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courtesy Chrysallis Records

Laura Marling released her last album while I was wandering through London with my heart breaking at half-speed. I was trying to preserve everything around me in amber, but at some point the days turned against me and I had to (at least privately) admit that I was treating zombified relationships like flesh-and-blood. I would pipe Semper Femina straight into my ears each morning while I walked to my silent, deskbound internship, and then again on the walk to my daily bowl of bank-breaking pho. “Are you getting away with who you’re trying to be?” she would ask in the middle of “Wild Fire.” “Absolutely not,” I would think. Rinse and repeat.

Three years later comes Song for Our Daughter, Marling’s rush-released salve for a population ravaged by disease and saddled with an uncertain future unlike the “uncertain futures” we’re used to.

Like everyone, I’ve been stuck at home for over a month, and beyond the obvious, it’s complicated one of my foundational myths. From the first stirrings of adolescence up to the present moment, I’ve been determined to live out my adult years in a city. I grew up in a log cabin, which is one of those things that seems apocryphal but is literally true, and because of either the actual lived experience of growing up in that log cabin or the meaning I’ve since assigned to it, I decided to want the city. To want the superficial signifiers of an Urban Life — good booze, nice furniture, an eclectic record collection — and the less Instagrammable benefits: opportunities to meet people by chance; a sense of pace I don’t have to invent myself; the privilege of watching other people living their lives right in front of me.

Now I do live in the city, and all of that is gone. When I was in London and it felt like the center had stopped holding, I would walk. I would leave my basement bedroom and go outside and look at something old or tall or beautiful, and I would think, “At least I’m a person who got to see this up close.” Now my walks, which I take daily, are rote and nervous. I go outside just because it isn’t inside, and most of the beautiful buildings are shuttered, or else packed with people who are just as scared as I am. Fellow sidewalk strollers are no longer potential coconspirators; they’re threats.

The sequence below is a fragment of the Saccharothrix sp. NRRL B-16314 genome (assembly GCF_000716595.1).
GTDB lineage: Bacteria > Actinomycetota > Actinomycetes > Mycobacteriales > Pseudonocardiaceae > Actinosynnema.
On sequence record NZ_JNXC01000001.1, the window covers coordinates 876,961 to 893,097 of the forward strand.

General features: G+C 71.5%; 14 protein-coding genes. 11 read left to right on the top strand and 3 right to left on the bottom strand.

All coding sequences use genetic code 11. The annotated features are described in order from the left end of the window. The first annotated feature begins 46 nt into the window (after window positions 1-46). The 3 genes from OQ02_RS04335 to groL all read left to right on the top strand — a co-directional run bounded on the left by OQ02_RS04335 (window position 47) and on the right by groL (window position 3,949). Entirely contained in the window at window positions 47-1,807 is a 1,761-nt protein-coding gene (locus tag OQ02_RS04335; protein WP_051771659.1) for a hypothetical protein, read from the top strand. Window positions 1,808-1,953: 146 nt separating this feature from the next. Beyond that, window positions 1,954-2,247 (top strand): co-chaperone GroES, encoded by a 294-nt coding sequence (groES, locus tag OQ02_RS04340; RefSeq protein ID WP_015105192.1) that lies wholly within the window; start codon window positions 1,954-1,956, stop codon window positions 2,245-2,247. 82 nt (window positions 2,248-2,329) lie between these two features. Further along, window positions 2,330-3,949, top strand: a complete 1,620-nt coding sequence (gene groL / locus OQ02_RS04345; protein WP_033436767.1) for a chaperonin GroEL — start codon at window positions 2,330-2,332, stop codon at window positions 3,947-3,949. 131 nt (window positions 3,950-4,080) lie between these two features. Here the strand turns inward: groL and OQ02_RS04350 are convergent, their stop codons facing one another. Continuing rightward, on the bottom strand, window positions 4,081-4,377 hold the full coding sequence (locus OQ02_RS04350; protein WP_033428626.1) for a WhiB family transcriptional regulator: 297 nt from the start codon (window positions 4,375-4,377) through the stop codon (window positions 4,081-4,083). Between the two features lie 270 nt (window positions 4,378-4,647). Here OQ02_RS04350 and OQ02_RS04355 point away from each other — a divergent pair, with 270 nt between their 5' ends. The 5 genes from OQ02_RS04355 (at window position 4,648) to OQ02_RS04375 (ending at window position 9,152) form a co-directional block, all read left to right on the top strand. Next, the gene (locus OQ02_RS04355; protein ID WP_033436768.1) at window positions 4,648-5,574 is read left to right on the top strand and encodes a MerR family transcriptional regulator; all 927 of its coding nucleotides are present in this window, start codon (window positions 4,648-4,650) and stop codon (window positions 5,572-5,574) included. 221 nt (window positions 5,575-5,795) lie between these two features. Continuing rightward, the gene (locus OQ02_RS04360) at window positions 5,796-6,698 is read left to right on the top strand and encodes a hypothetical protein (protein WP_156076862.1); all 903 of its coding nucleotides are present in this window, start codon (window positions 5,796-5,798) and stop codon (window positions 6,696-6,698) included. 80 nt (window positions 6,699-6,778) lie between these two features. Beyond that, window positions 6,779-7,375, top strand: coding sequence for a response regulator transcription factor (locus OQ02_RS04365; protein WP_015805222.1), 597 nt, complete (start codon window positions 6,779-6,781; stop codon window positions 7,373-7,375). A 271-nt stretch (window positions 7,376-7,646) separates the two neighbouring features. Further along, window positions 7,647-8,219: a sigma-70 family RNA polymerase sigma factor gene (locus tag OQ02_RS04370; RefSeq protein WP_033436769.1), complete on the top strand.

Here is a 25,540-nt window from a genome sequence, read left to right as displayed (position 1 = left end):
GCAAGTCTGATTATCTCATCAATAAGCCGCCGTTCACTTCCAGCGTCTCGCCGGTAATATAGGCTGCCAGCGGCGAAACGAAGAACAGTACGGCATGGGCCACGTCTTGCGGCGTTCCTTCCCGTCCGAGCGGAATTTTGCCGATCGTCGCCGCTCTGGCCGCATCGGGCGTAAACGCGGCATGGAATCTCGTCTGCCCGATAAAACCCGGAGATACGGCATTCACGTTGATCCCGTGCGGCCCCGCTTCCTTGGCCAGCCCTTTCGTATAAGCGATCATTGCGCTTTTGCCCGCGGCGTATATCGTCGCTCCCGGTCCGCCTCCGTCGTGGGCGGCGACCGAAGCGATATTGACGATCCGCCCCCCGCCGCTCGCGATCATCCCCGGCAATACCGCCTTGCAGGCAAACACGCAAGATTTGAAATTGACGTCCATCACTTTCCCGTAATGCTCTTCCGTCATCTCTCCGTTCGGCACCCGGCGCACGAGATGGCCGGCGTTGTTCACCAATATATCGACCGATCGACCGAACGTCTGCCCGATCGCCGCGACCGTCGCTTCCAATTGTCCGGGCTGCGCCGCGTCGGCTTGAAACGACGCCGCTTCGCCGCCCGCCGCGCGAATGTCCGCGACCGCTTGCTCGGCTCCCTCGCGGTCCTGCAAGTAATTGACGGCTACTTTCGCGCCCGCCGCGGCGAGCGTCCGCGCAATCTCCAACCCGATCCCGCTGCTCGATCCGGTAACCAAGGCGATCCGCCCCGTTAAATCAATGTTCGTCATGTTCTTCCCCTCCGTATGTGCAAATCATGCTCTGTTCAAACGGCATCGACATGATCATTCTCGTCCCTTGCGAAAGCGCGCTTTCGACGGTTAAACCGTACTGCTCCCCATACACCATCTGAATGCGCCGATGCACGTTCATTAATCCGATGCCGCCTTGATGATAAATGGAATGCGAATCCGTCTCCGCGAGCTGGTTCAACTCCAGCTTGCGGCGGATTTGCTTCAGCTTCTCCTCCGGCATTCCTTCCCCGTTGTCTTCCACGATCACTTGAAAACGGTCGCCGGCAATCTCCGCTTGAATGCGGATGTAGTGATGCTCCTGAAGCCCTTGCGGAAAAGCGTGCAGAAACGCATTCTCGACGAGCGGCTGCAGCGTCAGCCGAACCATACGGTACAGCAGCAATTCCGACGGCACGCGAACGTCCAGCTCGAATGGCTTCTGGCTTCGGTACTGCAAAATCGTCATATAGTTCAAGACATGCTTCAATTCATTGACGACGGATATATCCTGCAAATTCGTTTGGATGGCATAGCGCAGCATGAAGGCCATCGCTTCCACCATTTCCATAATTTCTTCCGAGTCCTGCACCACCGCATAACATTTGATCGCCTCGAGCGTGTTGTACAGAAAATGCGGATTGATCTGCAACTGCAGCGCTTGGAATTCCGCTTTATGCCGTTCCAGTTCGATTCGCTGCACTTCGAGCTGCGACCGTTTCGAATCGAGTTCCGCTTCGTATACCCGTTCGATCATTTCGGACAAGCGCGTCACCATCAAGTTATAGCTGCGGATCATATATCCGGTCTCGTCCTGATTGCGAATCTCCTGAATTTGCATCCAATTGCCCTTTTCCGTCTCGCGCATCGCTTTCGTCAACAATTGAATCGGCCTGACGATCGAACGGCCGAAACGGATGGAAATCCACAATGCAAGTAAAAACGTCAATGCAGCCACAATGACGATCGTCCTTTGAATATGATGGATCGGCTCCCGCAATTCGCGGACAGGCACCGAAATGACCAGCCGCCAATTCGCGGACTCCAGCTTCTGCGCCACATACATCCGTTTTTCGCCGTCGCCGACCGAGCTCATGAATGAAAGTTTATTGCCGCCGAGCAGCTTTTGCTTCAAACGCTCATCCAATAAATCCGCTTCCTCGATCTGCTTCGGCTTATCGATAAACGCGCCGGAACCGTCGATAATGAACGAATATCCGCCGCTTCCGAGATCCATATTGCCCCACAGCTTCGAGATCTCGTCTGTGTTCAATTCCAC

So I sit at home and I stretch and I call my friends and I listen to music. I knew when Marling’s new record was announced that I would not stop thinking about it for weeks, which I haven’t, and I knew that from the opening notes, it would shoot me straight back to London, which it did. It’s helped me link the awful present back to the awful past, which is probably my own facile, pattern-obsessed way of telling my own story, but then so it is.

It’s also jolted me back into a frame of mind I’ve been losing sight of more and more in this mess: it reminded me I was a writer.

All admiration is hyperbole, so let me say this: Marling might be our best lyrical storyteller. Her songs are elliptical and opaque, deliberately unfinished but so careful that you can’t help scrutinizing every word. The pieces interlock perfectly but the finished image is smudged, so you take the whole thing apart and reconstruct it again at half-speed, hoping to wind up with a clearer image this time. Are her narrators her? An idealized self? A character? Two characters singing to each other? Every time I hit play on one of her songs, no matter how well I know the words (I have, may the court show, transcribed every lyric from the new record into my notes app, which I’ve been doing ritualistically since I was 16), I’m blindsided by her use of negative space. Like most people, I think, I’m hard up for inspiration right now, but every one of Marling’s songs rakes me across the mug and says, “You wish you could do this, don’t you?”